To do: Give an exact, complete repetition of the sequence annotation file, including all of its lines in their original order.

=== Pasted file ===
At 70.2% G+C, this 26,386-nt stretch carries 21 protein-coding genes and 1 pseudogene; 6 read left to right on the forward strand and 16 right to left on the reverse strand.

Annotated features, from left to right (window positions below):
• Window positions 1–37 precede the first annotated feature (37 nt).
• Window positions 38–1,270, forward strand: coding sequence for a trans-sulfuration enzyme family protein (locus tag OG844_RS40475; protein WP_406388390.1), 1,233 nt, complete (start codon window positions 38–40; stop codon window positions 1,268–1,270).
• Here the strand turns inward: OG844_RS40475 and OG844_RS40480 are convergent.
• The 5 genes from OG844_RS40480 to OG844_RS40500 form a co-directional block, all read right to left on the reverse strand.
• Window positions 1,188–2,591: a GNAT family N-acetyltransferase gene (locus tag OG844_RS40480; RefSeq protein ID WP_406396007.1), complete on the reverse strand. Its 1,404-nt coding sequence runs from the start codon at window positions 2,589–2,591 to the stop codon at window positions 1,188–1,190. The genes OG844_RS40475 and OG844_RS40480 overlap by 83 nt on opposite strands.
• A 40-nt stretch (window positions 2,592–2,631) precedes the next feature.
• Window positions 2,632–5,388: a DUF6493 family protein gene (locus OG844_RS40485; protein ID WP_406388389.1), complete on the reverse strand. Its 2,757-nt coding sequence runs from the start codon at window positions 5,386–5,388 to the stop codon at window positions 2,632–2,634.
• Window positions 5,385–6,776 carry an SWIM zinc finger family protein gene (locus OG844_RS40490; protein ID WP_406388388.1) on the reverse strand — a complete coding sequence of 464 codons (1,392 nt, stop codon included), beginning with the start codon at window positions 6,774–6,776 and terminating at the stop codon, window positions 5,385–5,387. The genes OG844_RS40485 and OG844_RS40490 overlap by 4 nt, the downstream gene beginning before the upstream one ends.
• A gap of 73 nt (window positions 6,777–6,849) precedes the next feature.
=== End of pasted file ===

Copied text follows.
At 70.2% G+C, this 26,386-nt stretch carries 21 protein-coding genes and 1 pseudogene; 6 read left to right on the forward strand and 16 right to left on the reverse strand.

Annotated features, from left to right (window positions below):
• Window positions 1–37 precede the first annotated feature (37 nt).
• Window positions 38–1,270, forward strand: coding sequence for a trans-sulfuration enzyme family protein (locus tag OG844_RS40475; protein WP_406388390.1), 1,233 nt, complete (start codon window positions 38–40; stop codon window positions 1,268–1,270).
• Here the strand turns inward: OG844_RS40475 and OG844_RS40480 are convergent.
• The 5 genes from OG844_RS40480 to OG844_RS40500 form a co-directional block, all read right to left on the reverse strand.
• Window positions 1,188–2,591: a GNAT family N-acetyltransferase gene (locus tag OG844_RS40480; RefSeq protein ID WP_406396007.1), complete on the reverse strand. Its 1,404-nt coding sequence runs from the start codon at window positions 2,589–2,591 to the stop codon at window positions 1,188–1,190. The genes OG844_RS40475 and OG844_RS40480 overlap by 83 nt on opposite strands.
• A 40-nt stretch (window positions 2,592–2,631) precedes the next feature.
• Window positions 2,632–5,388: a DUF6493 family protein gene (locus OG844_RS40485; protein ID WP_406388389.1), complete on the reverse strand. Its 2,757-nt coding sequence runs from the start codon at window positions 5,386–5,388 to the stop codon at window positions 2,632–2,634.
• Window positions 5,385–6,776 carry an SWIM zinc finger family protein gene (locus OG844_RS40490; protein ID WP_406388388.1) on the reverse strand — a complete coding sequence of 464 codons (1,392 nt, stop codon included), beginning with the start codon at window positions 6,774–6,776 and terminating at the stop codon, window positions 5,385–5,387. The genes OG844_RS40485 and OG844_RS40490 overlap by 4 nt, the downstream gene beginning before the upstream one ends.
• A gap of 73 nt (window positions 6,777–6,849) precedes the next feature.